7. Still waters run deep. Dad has never been a flashy, charismatic type. More a “what-you-see-is-what-you-get type.” I like that. You can’t have two flash bulbs under one roof. So in this quality, I am glad that I married someone akin to dad. I have learned to listen. Some of our best conversations have been at two in the morning over coffee, when the kids are in bed and the guards have come down. At home I don’t drink coffee—ever—but in Tampa, I am always up for another cup of joe.
8. Bloom where you’re planted. It was an awkward moment. Dad and I were in the meat section at Kash’n’Kerry and my heart was palpitating as I knew this was the moment. The private get-away that I needed to tell dad that we were pregnant again. It was a big deal since this was our third in three years, I was twenty, and we were currently in-between jobs and in-between housing. But I spit it out … and he was congratulatory. I think he sensed my surprise, so he shared. Apparently, the idea of him remarrying and having three more kids wasn’t always a welcome idea in his circles either. “But,” he said, as we checked out, “sometimes you just have to do the best you can and then walk on.” At that moment, as he offered me absolute support unfettered, some old wounds were healed. Where once a plastic statue sat high on its dusty pedestal, now a newly-potted seedling emerged from uncontaminated soil. Childish misnomers were replaced by a new hope, a fresh optimism. And in that moment, I grew up.
9. To have friends, show yourself friendly. As I navigated this new terrain of parent-child adult relationships, I discovered that my dad wasn’t the most prioritized of men. If it isn’t urgent (e.g., for today’s baseball game or tomorrow’s Sunday School lesson), then it falls through the cracks. That would be the phone calls, birthday cards, and the granddaughters that are falling through the cracks. And so I set out on a mission. Enough of neediness and pity parties! If I wanted a relationship with him, then I was going to have to be the one to call or write or visit. And so I did. And I have thoroughly enjoyed our visits in the last couple years. Frisbee at the beach. Grilling out steaks. Late-night card tournaments. Sharing houses and road trips and cups of coffee. Whatever energy and resources I have spent reaching out for him has been doubly returned in the restoration of relationship and absolution of years lost.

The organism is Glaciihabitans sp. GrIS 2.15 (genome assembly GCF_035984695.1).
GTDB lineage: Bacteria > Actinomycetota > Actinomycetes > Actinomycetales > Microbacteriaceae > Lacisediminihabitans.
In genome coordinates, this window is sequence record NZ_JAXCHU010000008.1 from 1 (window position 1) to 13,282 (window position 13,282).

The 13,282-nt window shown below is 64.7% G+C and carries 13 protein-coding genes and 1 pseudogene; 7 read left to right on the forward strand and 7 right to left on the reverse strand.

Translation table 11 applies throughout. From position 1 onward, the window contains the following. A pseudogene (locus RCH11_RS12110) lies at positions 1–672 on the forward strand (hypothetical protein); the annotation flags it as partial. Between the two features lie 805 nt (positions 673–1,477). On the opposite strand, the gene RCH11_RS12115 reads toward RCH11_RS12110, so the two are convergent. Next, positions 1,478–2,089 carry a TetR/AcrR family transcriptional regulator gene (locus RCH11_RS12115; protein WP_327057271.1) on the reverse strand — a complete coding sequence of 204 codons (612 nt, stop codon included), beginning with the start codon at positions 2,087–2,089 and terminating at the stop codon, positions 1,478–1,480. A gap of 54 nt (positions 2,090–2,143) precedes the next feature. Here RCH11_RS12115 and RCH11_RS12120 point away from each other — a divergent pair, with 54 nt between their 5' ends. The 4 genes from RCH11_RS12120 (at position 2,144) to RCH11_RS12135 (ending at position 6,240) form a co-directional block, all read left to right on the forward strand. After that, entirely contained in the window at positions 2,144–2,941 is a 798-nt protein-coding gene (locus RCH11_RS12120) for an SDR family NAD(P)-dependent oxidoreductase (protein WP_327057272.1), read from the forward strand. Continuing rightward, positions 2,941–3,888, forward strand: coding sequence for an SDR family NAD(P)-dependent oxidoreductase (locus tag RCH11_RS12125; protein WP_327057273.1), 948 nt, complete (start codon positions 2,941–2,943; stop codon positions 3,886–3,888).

10. Good things come to those who wait. I don’t know if there was a moment in time where I released my dad from being everything I always wanted him to be. I don’t remember how often I poured out my heart before the Lord seeking reconciliation and peace in this relationship. I don’t know how much my dad thinks of me or misses me. But I know that God has answered the prayers that I never uttered. He has given me the peace that I needed and the joy that I longed for. I am thankful that I didn’t give up. Sometimes it would have been so easy. But if I could talk to that little girl at Mook Street, I would tell her to hang in there. It is all going to come out okay. I write these last lines with tears streaming down my face. The path won’t always be easy, but that’s all right. Good things come to those who wait.